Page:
Homemade limoncello is a delicious way to be transported right to Italy! Follow our tips and tricks to make sure you end up with a smooth and cold lemony treat.
Travelling in Italy, it’s common to receive a sipping glass of limoncello or grappa after a meal, while here in hot hot Texas it’s a nice way to cool down anytime of the day (I’m looking at you brunch)! Limoncello is naturally lemony, a bit sweet, a bit syrupy and best served uber cold. Making your own homemade limoncello is easy and fun. It just takes some patience.
About 15 years ago, some friends of mine told me they were making limoncello. “Lemonwha?” I responded. Knowing it involved alcohol I was ready to help…until I found out that limoncello can take months (months!) before it’s ready to drink. Just a decade ago, making your own limoncello was about the only way to enjoy a glass in the States. Today it’s easier to find, but few outside of Italy have probably ever tried this sweet, refreshing, lemony liqueur.
The one time I made my own it was pretty good, but turned slushy in the freezer. We were using 80 proof vodka, and cut down on the infusion time to a total of four weeks because patience is not my defining character trait.
Flash forward to 2016 when here at Food Banjo we attempt to perfect an easy homemade limoncello recipe. This time we’re using Smirnoff’s 100 proof triple distilled vodka. The more your vodka is distilled the fewer the impurities you’ll have, reducing chances that your limoncello will freeze. That’s also why we’re also using filtered water – to cut down on impurities.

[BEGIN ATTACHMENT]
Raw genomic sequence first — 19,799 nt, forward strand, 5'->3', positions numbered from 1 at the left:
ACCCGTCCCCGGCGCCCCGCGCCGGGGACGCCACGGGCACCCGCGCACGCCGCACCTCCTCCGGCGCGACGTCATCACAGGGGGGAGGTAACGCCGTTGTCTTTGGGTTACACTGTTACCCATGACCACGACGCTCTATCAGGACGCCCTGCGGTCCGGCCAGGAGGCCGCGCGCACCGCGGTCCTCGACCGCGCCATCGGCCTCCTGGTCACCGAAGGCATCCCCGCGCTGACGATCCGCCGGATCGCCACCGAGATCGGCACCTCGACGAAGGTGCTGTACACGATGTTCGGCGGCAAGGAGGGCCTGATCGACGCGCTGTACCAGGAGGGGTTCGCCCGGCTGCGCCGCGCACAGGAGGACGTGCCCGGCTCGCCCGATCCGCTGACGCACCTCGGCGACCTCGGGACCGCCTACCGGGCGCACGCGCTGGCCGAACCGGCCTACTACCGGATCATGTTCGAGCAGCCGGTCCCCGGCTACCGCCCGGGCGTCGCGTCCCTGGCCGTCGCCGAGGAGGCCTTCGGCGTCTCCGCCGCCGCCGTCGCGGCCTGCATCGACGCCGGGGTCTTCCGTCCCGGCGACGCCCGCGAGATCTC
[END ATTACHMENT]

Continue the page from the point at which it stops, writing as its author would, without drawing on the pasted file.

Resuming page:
When you’re finished with the first step of this recipe you’ll be left with a bunch of naked lemons. Why not put them to use and try our simple lemon granita recipe?
Let’s talk about some tips and the specifics for making homemade limoncello.
What is the best type of vodka to use for homemade limoncello?
100 proof vodka is the best to use for homemade limoncello. This will keep it from freezing when you store it in the freezer and cut down on the chances of it being slushy. If you use 100 proof vodka, you can store your limoncello in the freezer, whereas if you use 80 proof vodka, you’ll need to store it in the refrigerator. We used Smirnoff 100 Vodka, but New Amsterdam, Svedka, and Absolut also make 100 proof vodkas.
How long can you keep homemade limoncello?
You can store homemade limoncello in the refrigerator for up to three months and in the freezer for up to 2 years. Who are we kidding though? You’ll finish it well before then!
How do you keep limoncello from going bitter?
Limoncello can wind up bitter if you leave any of the white pith on the lemon peels. That’s why in our recipe, we have you scrape each lemon peel with a knife to make sure you are only adding the yellow part of the peel to your limoncello!
What do you need to make limoncello?
- Lemons – If you can, get organic lemons
- 100 proof vodka – Try to find 100 proof vodka to use in limoncello. It will work better than 80 proof vodka, and that means it won’t get as slushy and you can store it in the freezer.